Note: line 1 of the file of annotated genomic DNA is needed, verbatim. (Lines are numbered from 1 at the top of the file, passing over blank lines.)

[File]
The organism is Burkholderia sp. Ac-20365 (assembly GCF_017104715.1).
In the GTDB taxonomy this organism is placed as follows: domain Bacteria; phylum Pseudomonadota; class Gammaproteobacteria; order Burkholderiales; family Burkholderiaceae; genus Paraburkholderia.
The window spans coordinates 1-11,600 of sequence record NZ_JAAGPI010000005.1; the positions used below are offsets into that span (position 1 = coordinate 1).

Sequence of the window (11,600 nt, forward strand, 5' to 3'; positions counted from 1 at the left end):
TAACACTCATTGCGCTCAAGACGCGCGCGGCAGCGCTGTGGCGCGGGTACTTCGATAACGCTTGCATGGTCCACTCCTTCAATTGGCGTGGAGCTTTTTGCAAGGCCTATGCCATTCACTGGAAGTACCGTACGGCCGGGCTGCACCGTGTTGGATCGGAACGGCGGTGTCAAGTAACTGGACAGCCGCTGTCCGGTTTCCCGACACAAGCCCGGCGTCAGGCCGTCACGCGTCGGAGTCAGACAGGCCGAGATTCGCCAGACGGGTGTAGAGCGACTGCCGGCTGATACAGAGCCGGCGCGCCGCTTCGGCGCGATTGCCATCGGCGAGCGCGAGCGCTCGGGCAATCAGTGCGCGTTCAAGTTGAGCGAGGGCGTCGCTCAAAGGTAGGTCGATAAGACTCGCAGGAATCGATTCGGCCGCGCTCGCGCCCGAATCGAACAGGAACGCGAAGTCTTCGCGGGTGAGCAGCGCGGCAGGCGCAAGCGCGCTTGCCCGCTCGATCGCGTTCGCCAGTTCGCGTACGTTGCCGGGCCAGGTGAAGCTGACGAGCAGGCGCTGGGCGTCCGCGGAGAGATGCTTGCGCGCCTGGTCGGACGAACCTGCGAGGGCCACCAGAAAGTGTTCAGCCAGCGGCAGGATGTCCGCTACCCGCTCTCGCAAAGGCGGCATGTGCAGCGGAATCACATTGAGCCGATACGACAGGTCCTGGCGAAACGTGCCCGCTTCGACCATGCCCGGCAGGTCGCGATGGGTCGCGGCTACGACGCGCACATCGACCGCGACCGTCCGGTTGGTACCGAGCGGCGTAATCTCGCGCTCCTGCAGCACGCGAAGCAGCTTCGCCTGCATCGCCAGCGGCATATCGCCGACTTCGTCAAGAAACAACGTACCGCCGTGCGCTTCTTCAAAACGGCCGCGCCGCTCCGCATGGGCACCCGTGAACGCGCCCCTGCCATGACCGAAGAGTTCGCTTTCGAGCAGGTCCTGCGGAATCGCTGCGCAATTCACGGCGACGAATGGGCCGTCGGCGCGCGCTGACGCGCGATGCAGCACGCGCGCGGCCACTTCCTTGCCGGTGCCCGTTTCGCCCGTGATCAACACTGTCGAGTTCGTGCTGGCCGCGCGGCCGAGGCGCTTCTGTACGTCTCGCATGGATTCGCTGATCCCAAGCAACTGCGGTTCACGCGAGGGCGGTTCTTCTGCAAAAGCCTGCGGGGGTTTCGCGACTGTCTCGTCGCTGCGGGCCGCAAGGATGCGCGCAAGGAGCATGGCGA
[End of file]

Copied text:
The organism is Burkholderia sp. Ac-20365 (assembly GCF_017104715.1).